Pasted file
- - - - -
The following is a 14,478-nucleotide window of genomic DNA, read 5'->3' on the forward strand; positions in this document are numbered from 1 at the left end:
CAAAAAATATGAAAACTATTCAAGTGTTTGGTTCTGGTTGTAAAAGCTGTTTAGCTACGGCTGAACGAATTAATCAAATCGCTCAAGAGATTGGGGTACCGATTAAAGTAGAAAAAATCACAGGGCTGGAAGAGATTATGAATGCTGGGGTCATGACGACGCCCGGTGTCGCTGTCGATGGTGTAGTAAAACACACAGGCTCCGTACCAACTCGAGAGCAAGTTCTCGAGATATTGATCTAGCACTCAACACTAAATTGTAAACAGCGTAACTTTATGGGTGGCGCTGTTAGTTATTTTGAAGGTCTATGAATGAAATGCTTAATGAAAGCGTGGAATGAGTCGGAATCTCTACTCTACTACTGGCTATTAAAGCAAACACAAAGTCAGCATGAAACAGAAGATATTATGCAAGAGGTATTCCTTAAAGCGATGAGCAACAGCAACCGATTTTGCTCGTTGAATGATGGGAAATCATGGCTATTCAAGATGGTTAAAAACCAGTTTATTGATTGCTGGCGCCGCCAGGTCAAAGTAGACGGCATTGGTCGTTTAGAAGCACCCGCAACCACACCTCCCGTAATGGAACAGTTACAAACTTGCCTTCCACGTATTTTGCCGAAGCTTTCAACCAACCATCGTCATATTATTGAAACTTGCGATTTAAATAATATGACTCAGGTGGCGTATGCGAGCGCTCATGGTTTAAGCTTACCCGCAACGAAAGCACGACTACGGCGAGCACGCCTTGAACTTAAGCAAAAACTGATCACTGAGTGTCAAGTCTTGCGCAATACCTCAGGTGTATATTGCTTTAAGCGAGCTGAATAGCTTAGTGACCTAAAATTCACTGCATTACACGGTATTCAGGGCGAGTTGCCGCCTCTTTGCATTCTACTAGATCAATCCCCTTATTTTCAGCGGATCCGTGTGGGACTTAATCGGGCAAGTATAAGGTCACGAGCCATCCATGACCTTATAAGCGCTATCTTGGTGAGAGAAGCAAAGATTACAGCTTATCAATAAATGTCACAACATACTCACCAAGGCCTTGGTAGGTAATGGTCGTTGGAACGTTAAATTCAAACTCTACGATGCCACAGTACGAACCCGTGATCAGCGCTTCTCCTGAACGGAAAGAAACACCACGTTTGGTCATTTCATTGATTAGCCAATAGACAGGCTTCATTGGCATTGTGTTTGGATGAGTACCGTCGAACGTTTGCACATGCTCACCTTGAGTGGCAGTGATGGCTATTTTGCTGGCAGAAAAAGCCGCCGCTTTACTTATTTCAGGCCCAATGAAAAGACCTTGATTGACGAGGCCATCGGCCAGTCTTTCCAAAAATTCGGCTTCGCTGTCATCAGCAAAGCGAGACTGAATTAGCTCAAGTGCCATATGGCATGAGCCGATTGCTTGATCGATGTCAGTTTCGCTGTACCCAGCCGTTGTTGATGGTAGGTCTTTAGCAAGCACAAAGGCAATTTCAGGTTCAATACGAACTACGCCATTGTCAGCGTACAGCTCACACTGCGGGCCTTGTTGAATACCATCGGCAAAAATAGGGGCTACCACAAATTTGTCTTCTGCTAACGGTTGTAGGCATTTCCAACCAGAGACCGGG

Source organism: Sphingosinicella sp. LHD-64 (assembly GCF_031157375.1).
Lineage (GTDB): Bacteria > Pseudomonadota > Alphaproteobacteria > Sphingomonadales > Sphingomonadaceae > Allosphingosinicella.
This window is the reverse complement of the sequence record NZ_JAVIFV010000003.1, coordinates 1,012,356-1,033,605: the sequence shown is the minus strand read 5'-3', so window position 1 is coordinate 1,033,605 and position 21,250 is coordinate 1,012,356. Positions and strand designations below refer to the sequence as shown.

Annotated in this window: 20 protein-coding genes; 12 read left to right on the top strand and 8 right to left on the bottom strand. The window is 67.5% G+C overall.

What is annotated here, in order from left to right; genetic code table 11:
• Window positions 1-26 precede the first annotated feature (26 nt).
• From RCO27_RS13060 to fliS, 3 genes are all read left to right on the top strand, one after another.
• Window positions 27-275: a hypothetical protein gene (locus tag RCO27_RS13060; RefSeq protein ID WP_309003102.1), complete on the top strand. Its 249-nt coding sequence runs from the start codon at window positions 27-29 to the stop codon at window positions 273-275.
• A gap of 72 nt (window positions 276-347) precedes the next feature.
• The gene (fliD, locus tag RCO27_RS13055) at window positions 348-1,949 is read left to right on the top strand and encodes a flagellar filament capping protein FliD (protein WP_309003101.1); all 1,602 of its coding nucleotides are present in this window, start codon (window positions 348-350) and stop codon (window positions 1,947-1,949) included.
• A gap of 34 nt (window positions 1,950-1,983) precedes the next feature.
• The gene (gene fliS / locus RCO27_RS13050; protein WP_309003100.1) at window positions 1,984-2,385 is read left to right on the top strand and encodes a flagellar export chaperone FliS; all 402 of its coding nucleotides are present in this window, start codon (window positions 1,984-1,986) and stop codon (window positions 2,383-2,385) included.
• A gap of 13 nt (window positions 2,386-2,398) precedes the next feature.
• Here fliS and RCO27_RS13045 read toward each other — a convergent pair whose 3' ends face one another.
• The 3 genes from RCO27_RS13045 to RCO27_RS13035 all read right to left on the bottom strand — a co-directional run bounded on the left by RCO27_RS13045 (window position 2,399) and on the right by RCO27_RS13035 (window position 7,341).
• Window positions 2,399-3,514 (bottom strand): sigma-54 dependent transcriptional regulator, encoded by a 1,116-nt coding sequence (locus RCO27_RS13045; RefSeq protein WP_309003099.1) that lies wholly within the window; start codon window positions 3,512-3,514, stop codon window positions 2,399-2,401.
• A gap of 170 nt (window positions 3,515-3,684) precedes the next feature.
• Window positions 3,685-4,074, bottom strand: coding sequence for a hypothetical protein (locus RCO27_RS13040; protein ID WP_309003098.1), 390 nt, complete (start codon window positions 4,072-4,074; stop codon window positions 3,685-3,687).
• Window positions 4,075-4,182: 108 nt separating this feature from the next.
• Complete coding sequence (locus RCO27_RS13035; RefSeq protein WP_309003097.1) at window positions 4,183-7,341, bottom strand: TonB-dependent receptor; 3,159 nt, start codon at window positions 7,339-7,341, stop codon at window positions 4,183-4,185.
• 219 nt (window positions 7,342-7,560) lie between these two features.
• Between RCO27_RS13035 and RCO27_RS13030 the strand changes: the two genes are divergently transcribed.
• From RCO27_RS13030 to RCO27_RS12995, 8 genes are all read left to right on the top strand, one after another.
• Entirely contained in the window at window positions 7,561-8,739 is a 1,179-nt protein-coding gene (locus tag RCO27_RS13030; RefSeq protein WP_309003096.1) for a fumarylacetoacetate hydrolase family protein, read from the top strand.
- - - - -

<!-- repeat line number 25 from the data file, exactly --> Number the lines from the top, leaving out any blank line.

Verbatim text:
• From RCO27_RS13030 to RCO27_RS12995, 8 genes are all read left to right on the top strand, one after another.